J. Schmitt1, M.L. Scott1, E. Ospelt2, O. Ebekozien2, M.P. Gallagher3, P. Prahalad4, G. Nelson5, M. Kamboj6, C. Demeterco-Berggren7

1University of Alabama at Birmingham, Pediatric Endocrinology, Birmingham, USA, 2T1D Exchange, Quality Improvement and Population Health, Boston, USA, 3NYU Langone Health, Pediatric Endocrinology, New York, USA, 4Lucile Packard Children’s Hospital Stanford, Pediatric Endocrinology, Palo Alto, USA, 5Le Bonheur Children’s Hospital, University of Tennessee, Pediatric Endocrinology, Memphis, USA, 6Nationwide Children’s Hospital, Pediatric Endocrinology, Columbus, USA, 7Rady Children’s Hospital, Pediatric Endocrinology, San Diego, USA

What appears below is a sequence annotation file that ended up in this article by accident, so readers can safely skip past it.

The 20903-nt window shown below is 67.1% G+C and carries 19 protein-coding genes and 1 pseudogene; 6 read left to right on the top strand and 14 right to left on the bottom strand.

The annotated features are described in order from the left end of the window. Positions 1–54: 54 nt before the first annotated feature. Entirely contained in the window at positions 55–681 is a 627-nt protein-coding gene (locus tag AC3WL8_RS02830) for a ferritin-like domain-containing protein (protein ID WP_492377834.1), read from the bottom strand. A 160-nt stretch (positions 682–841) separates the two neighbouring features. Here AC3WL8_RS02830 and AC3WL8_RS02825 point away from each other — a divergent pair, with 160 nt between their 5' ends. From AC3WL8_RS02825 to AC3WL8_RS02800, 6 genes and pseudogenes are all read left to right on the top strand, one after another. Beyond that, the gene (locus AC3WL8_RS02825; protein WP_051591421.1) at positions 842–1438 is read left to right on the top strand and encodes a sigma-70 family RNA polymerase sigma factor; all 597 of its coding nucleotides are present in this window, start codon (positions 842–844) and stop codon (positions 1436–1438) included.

Introduction: The use of smart insulin pens has the potential to improve glucose stability, medication adherence, glycemic management, time in range, dose accuracy, quality of visits, and virtual care opportunities for patients living with diabetes.

Objectives: The purpose of this study was to identify facilitators to smart insulin pen use by assessing provider and care team perceptions.

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